A long, winding picture that’s shy to reveal its basic genre or intent to its audience, Good Manners is a strange, unexpected beast. It would be near impossible to define the film in terms of an overarching theme (outside the undercurrents of class & gender politics that flow throughout), since its two halves are clearly bifurcated in both tone & genre. It would also be reductive to frame Good Manners as a monster movie I caught at a horror film festival, as that context did little to set expectations for the patient, sincerely dramatic rhythms of a story that sprawls & shifts in mood as it explores the logical consequences of an illogical crisis. Descriptors like “queer,” “coming of age,” “romantic,” “body horror,” and “creature feature” can only describe the movie in spurts as it loses itself in the genre wilderness chasing down the details of its own nature & narrative. Minute to minute, Good Manners discovers its dramatic rewards in the emotional beats of a dark fairy tale that follows its own inherent progression instead of the command of a central metaphor. As a whole, it offers the welcome novelty of centuries-old, long-familiar stories about monstrous transformations recontextualized in a new, unpredictable package. That alone is a commendable achievement.
A financially strapped black woman takes on a position as a live-in nurse at the edge of São Paulo, Brazil. Recalling the economic power disparity in the art cinema classic Black Girl, she finds herself helplessly subordinate to her white, wealthy, pregnant employer’s whims as her nanny position expands to include cooking, cleaning, and emotional labor duties that far exceed her original job description. However, the power dynamic shifts drastically when the employer’s pregnancy brings on strange, unexplained stomach pangs and violent sleepwalking episodes. Her cravings for raw meat also push the pregnancy into menacing, supernatural territory, with only the nanny at hand to take the abnormalities seriously. This vulnerability lands the pair on more equal, even amorous footing as the dread of the approaching birth threatens to upend their little remaining stability. Eventually, the pregnancy-themed body horror of the first half reaches its inevitable, fever pitch climax. Halfway into the runtime, Good Manners outs itself as a lowkey monster movie with fairy tale rhythms to its narrative, only for the timeline to then jump seven years into the future to further explore the consequences of that disruption. The second half of the film is a sad, anxious echo of the first, with its own conflicted relationships & inevitable consequences building to a secondary, unavoidable monster movie climax.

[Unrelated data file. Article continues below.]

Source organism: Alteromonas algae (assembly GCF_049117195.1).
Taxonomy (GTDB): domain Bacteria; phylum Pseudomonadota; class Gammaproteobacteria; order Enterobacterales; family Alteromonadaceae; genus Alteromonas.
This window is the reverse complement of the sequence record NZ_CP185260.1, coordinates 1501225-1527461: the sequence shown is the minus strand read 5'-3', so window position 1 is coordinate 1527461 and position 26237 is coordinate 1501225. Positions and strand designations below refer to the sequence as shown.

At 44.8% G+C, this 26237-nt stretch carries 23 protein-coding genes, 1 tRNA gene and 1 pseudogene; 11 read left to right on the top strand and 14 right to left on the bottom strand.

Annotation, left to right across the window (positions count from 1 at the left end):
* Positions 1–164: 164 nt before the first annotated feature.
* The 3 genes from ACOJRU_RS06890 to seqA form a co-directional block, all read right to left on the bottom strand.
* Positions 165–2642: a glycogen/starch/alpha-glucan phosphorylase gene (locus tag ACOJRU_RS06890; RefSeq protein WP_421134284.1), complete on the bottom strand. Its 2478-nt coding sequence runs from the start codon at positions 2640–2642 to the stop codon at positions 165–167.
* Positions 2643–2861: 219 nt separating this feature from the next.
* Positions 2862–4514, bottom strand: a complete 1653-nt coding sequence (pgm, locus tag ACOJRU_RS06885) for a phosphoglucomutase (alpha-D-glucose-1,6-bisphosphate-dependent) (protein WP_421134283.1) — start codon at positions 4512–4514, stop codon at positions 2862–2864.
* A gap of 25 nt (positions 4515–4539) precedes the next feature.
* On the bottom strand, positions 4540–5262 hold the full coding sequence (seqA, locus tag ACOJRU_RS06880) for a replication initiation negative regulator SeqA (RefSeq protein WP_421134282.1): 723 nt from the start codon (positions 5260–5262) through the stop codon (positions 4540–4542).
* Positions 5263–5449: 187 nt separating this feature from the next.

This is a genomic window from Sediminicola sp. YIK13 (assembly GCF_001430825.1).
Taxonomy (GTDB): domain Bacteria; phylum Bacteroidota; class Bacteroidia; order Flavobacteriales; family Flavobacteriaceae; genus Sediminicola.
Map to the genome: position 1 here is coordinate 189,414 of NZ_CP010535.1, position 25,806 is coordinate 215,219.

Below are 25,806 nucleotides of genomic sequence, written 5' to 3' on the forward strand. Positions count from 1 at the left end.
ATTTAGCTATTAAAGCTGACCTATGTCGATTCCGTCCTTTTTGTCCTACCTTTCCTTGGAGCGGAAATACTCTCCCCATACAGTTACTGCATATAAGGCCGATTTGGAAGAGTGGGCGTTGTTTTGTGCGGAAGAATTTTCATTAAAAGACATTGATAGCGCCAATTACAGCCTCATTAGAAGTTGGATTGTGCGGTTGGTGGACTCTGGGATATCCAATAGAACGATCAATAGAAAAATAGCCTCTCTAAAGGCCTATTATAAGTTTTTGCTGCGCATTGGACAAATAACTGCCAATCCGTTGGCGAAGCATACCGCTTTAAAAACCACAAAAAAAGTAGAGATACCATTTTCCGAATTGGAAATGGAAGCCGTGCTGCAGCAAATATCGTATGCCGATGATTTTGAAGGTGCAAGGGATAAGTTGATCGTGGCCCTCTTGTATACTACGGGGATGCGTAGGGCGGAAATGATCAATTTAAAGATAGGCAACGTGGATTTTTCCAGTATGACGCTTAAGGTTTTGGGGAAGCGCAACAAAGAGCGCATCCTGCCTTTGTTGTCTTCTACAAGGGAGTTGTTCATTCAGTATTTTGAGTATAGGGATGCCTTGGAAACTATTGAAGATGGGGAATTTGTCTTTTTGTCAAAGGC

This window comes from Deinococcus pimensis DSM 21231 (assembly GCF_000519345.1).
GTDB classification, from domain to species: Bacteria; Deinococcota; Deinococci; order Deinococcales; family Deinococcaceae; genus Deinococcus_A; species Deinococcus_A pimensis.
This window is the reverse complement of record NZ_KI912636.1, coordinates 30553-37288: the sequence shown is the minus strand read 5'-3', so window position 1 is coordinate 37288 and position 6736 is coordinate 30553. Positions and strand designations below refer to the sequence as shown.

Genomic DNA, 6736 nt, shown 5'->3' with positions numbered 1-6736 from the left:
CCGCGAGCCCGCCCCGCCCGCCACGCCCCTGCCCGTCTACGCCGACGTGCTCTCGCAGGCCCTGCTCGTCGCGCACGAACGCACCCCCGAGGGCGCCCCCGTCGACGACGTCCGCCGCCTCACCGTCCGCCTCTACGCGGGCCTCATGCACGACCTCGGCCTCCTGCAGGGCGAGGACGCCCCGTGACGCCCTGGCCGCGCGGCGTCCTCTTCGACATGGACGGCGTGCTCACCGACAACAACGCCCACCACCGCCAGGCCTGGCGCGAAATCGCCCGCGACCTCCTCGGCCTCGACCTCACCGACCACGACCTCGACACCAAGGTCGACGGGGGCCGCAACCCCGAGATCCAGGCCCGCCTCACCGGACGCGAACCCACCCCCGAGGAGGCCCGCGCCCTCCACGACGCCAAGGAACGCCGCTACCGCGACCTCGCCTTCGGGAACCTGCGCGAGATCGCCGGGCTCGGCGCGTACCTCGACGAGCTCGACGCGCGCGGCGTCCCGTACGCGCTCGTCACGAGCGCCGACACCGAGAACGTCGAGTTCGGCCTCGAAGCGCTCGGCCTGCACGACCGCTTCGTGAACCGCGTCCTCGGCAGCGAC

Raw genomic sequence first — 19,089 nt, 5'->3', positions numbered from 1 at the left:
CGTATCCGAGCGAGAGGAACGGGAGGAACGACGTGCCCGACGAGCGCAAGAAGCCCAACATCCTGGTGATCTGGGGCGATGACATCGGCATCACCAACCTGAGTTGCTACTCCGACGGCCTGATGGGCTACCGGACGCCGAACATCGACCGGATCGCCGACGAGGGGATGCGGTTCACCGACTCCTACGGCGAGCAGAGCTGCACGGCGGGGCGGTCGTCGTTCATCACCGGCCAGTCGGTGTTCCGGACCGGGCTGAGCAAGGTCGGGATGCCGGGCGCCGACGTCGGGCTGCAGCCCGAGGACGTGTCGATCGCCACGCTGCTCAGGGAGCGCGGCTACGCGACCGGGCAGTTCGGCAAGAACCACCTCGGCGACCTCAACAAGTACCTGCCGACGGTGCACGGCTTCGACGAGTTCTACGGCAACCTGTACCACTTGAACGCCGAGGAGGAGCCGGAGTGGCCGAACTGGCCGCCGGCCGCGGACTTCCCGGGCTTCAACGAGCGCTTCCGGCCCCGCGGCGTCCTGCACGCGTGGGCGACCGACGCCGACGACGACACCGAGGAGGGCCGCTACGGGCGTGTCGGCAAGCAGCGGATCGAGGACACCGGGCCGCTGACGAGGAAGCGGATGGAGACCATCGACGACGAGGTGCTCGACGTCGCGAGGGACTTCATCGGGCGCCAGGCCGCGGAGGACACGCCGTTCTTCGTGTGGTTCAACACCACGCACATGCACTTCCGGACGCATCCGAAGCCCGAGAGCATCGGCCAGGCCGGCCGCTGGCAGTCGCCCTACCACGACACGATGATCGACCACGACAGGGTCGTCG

It feels odd to tiptoe around the reveal of the central monster’s nature in the film, since it’s telegraphed to the audience long before it arrives onscreen or its name is spoken. There’s too much horror lore in the canon for the significance of the moon cycle or an ultrasound technician remarking what big eyes, mouth, and hands the unborn baby has to go unnoticed. The patience of the reveal is almost a sly joke, as the movie delivers the exact monster you expect, just in a different form than how you’re used to seeing it. Depicted through both CG & practical puppetry (when not restlessly shifting inside a pregnant belly), the monster in question is an adolescent beast—dangerous, but in need of parental care. The movie isn’t shy about delivering typical creature feature goods in later scenes set in traditional horror movie locales (like an after-hours shopping mall), but it mostly evokes a post-del Toro fairy tale take on adolescent monster narratives like The Girl with All the Gifts or Let the Right One In. It’s a film about motherhood & unconventional families first and a monster movie second, a declaration of priorities made explicitly clear by how long it takes for the monster to even appear.
Good Manners is distinctive in ways that stretch far beyond its narrative patience & temporal sprawl. Animated flashbacks, operatic musical tangents, and the visual precision of a Canadá music video push its take on the creature feature into totally unexpected territory that transcends any of its telegraphed genre tropes. On a horror movie spectrum, the film is more of a gradual, what-the-fuck mind melt than a haunted house carnival ride with gory payoffs & jump scares at every turn. It’s an unconventional story about unconventional families, one where romantic & parental anxieties are hard to put into words even if they’re painfully obvious onscreen. Anyone with a hunger for dark fairy tales and sincerely dramatic takes on familiar genre tropes are likely to find a peculiar fascination with the subtle, methodical ways it bares its soul for all to see. Just don’t expect the shock-a-minute payoffs of a typical monster movie here; those are entirely secondary, if they can be detected at all.